Return in this light to Wansink's finding that social influences have a large impact on food intake. One reason is that the behavior of others conveys information about what it is reasonable to do. If you are in a group of people who are eating a great deal, you have reason to believe that the food is good and that it makes sense to eat a lot of it. But peer pressure is also important. If you find yourself in a group of people who are eating only modest amounts, perhaps group members will think ill of you if you eat a lot. To the extent that light eaters consume more in heavy-eating groups and heavy eaters eat less in light-eating groups, information and peer pressure are the principal reasons. Social influences have a powerful influence in many domains; they greatly affect decisions about how much to drink, whether to stay in school, to bring lawsuits, to take precautions against natural disasters, to support a particular political campaign, to make charitable contributions, and to commit crimes.

In sum, many of Wansink's findings are best explained as a product of the cues subtly or inadvertently conveyed by one or another feature of the context. If a restaurant says that it is giving you "North Dakota wine," you have a signal of the quality of the restaurant, and that signal may greatly affect your judgment about the food. If you are eating low-calorie granola, it is not exactly senseless to think that large portions will not be particularly fattening. If Jell-O is labeled "strawberry," and is also red, many people will taste it as strawberry Jell-O even if it is lemon, especially because strawberry Jell-O does not taste much different from lemon Jell-O. Very few of us are always willing and able to make fine-grained decisions about how much to eat or about the nutritional value of what we are eating. Instead, we rely on contextual cues. Much of the time, it is sensible to use those cues. The problem is that Wansink, advertisers, restaurants, and other savvy people can manufacture cues to manipulate us in their preferred directions.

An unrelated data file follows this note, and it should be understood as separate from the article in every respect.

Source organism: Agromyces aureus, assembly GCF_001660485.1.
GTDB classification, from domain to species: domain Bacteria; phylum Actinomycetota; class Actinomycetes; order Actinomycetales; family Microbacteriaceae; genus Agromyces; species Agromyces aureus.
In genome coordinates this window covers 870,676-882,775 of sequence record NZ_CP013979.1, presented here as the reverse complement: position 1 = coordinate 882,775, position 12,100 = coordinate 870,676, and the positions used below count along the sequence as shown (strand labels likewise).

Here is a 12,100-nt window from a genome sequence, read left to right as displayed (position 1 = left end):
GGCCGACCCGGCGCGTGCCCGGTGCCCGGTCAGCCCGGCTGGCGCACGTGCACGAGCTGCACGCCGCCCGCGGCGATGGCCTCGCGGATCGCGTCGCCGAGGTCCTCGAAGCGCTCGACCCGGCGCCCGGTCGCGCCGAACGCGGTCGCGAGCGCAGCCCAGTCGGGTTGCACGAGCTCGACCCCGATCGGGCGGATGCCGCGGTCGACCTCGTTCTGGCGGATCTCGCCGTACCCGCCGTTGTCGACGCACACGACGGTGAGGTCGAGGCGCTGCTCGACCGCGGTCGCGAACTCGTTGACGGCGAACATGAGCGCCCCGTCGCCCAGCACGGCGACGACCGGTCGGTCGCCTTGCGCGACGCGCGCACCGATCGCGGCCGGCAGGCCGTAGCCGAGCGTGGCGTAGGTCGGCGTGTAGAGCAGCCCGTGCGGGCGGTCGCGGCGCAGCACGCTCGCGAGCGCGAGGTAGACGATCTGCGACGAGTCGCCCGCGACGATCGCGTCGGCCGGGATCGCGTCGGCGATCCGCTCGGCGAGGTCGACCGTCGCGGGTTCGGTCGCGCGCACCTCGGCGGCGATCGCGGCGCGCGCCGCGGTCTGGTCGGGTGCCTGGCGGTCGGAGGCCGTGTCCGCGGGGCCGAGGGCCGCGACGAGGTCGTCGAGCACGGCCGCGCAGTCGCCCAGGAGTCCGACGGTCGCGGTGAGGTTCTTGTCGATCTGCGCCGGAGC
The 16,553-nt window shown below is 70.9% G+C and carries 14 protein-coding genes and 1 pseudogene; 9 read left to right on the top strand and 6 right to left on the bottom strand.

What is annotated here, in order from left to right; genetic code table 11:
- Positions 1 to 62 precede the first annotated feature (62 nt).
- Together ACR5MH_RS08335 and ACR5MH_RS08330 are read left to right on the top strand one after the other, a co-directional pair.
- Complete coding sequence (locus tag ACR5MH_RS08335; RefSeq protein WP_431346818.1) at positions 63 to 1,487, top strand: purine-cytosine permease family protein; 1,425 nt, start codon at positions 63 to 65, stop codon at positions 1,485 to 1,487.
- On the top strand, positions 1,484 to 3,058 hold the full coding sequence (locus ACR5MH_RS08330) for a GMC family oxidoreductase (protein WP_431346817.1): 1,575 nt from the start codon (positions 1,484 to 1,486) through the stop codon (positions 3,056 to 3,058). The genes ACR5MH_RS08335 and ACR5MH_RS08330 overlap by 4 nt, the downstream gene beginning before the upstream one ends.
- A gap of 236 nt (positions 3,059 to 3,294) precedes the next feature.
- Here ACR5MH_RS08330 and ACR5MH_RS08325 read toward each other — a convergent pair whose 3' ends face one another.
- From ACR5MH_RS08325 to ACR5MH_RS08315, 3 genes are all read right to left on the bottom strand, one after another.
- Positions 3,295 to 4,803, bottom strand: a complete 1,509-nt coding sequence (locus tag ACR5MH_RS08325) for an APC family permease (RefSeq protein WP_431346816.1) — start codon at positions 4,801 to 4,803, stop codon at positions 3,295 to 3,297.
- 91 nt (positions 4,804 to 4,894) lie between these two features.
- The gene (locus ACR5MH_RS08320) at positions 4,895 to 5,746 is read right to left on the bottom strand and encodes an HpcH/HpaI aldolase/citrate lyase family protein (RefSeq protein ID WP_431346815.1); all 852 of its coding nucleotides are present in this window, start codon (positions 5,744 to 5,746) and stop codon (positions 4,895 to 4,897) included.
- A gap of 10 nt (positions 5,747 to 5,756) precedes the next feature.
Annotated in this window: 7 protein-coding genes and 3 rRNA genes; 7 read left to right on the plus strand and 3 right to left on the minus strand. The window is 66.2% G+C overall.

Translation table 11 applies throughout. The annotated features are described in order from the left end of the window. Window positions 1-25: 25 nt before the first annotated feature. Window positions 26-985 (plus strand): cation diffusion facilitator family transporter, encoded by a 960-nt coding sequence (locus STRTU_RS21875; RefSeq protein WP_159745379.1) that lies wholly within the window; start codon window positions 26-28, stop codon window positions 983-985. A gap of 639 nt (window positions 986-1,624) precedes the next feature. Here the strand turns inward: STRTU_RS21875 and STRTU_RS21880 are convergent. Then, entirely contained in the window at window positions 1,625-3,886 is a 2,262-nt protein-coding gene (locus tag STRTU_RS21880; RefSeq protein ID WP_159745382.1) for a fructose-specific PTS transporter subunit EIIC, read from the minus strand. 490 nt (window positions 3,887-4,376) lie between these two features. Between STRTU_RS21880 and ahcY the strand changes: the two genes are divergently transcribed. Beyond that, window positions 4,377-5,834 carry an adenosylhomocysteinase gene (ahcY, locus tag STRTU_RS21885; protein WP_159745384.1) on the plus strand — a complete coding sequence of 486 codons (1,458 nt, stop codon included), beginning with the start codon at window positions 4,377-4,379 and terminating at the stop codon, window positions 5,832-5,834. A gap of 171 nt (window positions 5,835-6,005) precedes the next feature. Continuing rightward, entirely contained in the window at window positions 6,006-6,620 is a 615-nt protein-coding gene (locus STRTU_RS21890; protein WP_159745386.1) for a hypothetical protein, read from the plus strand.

But there is some good news here. As Wansink shows, awareness of our vulnerability to manipulation can provide a degree of inoculation against it. If we want to lose weight, we can insist on small portions, split a main course with our dining partner, aim to eat less than our friends at social occasions, and feel bemused, rather than seduced, by attractively named foods or unnecessarily large portions. If we want to save for our retirements, we can take steps, at least once a year, to see whether it might make sense to put more money into savings plans, or, better yet, sign up for a plan that increases our contributions automatically. To improve our health, we might commit to exercising three times a week at a specific date. But the opportunities go well beyond self-help. In a brief but intriguing discussion, Wansink explores the role of "nutritional gatekeepers"--those in the family who select the meals and "have a huge day-by-day influence on their family's nutrition." It turns out that on average, gatekeepers control no less than 72 percent of what their families eat. Wansink contends that gatekeepers can play a large role in nudging their families toward more nutritious and less fattening diets, in part through choosing variety, in part through clever "marketing" to spouses and children, in part through using small serving sizes.

Many other private and public institutions operate as "decision gatekeepers," or what might be better called decision architects, nudging people in particular directions. Restaurants are an obvious example, but the same point holds for hospitals, schools, and computer companies, which offer default packages of various sorts, imposing powerful contextual influences that move people in their preferred directions. Employers are decision architects, too, offering initial packages including one or another combination of take-home wages, savings plans, vacation time, health care, parking privileges, and more. If Wansink is right, these influences will sometimes be simultaneously invisible and strong.